The history of Soysambu spanning the last century is inseparable from the name Delamere. Today’s successful farming methods were originally pioneered by the first Lord Delamere to settle in Kenya, the third Baron: born Hugh Cholmondeley. An important character in Kenya’s past, Lord Delamere dedicated his foresight and British fortune to develop Kenya’s farm potential into one of the most efficient and prosperous in Africa. A great adventurer, Delamere arrived in Kenya on foot after a 1000 mile walk from Somalia – and fell for the country. He returned to settle permanently in 1903 with his first wife Lady Florence, daughter of the Earl of Enniskillin and their son Thomas, who was born in 1900. Their initial home was at Njoro, but in 1906- after suffering heavy losses of livestock and money – they moved much of the livestock to recently acquired land at Soysambu.
Soysambu means “the place of striated rock” in Maasai. Sambu is also the Maasai name for a cattle colour. The ranch was thus named because it seldom saw rain and cattle died by the hundreds in the frequent droughts. Delamere continued to sink vast sums of money into crop ventures at Njoro and livestock experiments at Soysambu, while also forging friendly relations with local Maasai and thus acquiring valuable knowledge and insights. Known to friends as “D”, Delamere was a controversial voice in settler politics, and reputedly an entertaining guest at parties. His bronze statue, once on the formerly named Delamere Avenue in Nairobi, is now on back on Soysambu beside the Delamere home where it looks pensively across the lake to the hill known as Delamere’s nose or The Sleeping Warrior.
Gwladys, former wife of Sir Charles Markham, first arrived in Kenya in 1928 to become the second wife to the third Baron Delamere. Thirty years younger than him she looked after him until his death in 1931. She later became Nairobi’s first lady Mayor and was highly respected for her work during the war.
Thomas, fourth Baron Delamere, was married first to Phyllis Montague Douglas Scott, with whom he had two daughters and a son, and then to Mary Cunningham-Reid (sister of Edwina Mountbatten), before he married the colourful Diana in 1955: he was her fourth husband! The fourth Baron died in 1979, while Diana continued to live on Soysambu, pursuing her passion for horse-racing in Nairobi, and deep sea fishing in Kilifi – until she died in 1987. She is buried near Naivasha’s Crater Lake –between two of her husbands and two of Kenya’s former great landowners: Gilbert Colville and the fourth Baron Delamere. The other members of the Delamere family are buried on Soysambu in a peaceful Acacia glade, frequented by wild creatures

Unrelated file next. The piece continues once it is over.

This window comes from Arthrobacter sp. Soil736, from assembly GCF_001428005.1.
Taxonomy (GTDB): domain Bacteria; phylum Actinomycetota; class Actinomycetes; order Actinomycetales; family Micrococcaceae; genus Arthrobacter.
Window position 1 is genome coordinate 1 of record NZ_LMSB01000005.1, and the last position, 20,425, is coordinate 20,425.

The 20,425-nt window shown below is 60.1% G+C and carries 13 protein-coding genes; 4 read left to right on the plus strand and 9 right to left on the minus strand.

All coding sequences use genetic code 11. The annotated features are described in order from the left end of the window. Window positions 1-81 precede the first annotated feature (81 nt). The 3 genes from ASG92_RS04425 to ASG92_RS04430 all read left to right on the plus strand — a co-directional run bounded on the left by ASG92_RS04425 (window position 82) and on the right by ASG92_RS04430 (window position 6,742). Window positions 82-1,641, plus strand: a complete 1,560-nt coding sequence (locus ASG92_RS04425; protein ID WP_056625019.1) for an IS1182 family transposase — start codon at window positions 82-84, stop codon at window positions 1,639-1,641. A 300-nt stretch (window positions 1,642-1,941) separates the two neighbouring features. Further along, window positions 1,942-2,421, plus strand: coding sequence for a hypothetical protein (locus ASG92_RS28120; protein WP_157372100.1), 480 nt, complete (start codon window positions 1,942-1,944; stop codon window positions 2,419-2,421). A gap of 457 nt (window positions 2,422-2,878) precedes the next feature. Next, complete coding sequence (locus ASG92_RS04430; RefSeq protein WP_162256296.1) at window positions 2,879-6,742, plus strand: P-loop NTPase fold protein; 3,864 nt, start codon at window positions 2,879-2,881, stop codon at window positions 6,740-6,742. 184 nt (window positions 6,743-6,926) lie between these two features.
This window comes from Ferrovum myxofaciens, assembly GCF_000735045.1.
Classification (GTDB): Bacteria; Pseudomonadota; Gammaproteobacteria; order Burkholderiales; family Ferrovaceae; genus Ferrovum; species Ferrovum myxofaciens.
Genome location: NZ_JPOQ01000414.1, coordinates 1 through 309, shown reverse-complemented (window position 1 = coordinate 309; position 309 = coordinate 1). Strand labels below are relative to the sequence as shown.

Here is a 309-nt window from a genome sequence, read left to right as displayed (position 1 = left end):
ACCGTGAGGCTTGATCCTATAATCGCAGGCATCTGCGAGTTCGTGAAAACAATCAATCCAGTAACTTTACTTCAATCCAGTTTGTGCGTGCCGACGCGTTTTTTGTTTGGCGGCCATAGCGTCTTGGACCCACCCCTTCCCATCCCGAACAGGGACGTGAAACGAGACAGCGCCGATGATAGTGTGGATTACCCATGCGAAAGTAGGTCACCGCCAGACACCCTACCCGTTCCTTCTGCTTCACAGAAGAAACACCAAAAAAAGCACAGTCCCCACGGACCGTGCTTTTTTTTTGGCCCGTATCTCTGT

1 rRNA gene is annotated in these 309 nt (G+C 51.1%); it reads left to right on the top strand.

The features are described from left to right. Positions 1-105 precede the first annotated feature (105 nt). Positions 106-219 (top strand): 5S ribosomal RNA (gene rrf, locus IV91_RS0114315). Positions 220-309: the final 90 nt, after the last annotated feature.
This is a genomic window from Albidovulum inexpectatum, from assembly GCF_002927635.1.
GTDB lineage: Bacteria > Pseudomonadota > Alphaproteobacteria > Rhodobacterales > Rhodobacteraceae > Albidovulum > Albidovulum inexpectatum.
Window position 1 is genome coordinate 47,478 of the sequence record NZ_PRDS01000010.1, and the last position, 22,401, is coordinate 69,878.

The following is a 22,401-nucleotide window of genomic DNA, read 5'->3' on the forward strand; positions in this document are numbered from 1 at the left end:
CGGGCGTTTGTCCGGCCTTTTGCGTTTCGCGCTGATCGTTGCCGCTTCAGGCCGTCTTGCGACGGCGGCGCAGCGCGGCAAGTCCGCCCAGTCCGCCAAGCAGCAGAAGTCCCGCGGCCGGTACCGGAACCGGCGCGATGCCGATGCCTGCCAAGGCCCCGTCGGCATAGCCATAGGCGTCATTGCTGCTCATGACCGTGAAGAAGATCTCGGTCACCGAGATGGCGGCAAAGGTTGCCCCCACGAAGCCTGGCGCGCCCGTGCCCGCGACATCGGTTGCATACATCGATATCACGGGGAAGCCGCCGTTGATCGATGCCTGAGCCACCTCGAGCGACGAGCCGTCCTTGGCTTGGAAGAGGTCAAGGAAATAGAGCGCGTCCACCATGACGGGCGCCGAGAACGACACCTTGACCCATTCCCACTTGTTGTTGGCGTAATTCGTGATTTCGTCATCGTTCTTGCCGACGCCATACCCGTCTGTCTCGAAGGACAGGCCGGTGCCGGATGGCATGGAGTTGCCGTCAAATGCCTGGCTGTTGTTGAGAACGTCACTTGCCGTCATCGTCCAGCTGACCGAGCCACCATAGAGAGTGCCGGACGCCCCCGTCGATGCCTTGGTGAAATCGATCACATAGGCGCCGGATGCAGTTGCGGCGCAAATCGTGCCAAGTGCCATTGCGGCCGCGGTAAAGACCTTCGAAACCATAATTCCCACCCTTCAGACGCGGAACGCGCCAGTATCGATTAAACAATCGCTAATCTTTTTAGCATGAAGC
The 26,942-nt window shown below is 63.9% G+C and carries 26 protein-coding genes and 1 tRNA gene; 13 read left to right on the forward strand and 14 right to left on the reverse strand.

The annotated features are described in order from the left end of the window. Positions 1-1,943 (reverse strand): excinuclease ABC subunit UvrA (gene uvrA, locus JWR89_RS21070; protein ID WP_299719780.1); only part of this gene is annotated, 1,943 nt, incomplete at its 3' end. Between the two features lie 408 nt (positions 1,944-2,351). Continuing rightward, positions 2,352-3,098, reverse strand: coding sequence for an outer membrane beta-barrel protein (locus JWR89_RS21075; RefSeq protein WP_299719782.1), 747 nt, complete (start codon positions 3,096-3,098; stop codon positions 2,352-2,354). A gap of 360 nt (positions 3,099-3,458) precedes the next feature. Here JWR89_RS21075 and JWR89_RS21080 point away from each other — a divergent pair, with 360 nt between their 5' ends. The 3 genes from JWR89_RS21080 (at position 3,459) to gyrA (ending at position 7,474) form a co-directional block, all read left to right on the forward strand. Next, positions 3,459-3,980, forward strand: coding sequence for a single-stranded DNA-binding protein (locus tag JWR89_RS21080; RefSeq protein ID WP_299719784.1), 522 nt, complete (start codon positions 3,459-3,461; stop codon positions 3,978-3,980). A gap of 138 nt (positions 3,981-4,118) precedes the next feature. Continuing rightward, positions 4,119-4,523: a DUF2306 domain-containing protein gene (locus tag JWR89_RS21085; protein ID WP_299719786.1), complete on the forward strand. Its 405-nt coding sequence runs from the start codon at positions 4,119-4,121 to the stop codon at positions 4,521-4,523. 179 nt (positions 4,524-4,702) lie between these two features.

Soysambu remains a working cattle ranch with some of the best Boran cattle in Kenya. The fifth Baron, today’s Lord Delamere, still lives on Soysambu.
Soysambu Conservancy was incorporated as an NFP(Not for Profit Company) on the 13th April 2007 and leased from Delamere Estates Ltd.in May 2008. It is part of the Rift Valley Plains System and surrounds the northern and western borders of Lake Elmenteita.
The Lake itself is the 5th RAMSAR site in Kenya (effective September 2005) as a Wetland of International Importance due to its role as a refuge for threatened, vulnerable and endangered species of birds. Although Lake Elmenteita has outstanding cultural and natural values, the nomination of the Great Rift Valley Lakes Ecosystem as a World Heritage Site has been deferred several times by the World Heritage Committee of UNESCO because it is not legally protected as a preservation area by the government. The Lake is in the process of being gazzetted as a protected area.
There have been attempts at all kinds of ventures including ostrich, sheep, goat and cattle farming, wheat, tritical, sorghum, hay, irrigated oranges, vegetables and potatoes, charcoal production and forestry and the obvious tourism ventures around the lake. Some attempts have fared better than others but all have come up against the biggest problem of the area: The lack of water. Not only is water short but soil quality is poor, and grass nutrient levels low. It was found that the most productive use of the land was the making of hay and the farming of hybrid Boran cattle, a rustic species indigenous to North Kenya.
Wildlife is abundant, with more than 15,000 individuals recorded in 2007. Wildlife has always thrived on the ranch and the 6,000 acre Soysambu Wildlife Sanctuary was established around the lake in 1991. The Sanctuary and the subsequent introduction of the semi-endangered Rothschild Giraffe and Colobus Monkeys laid the groundwork for the future of Soysambu as a Conservancy.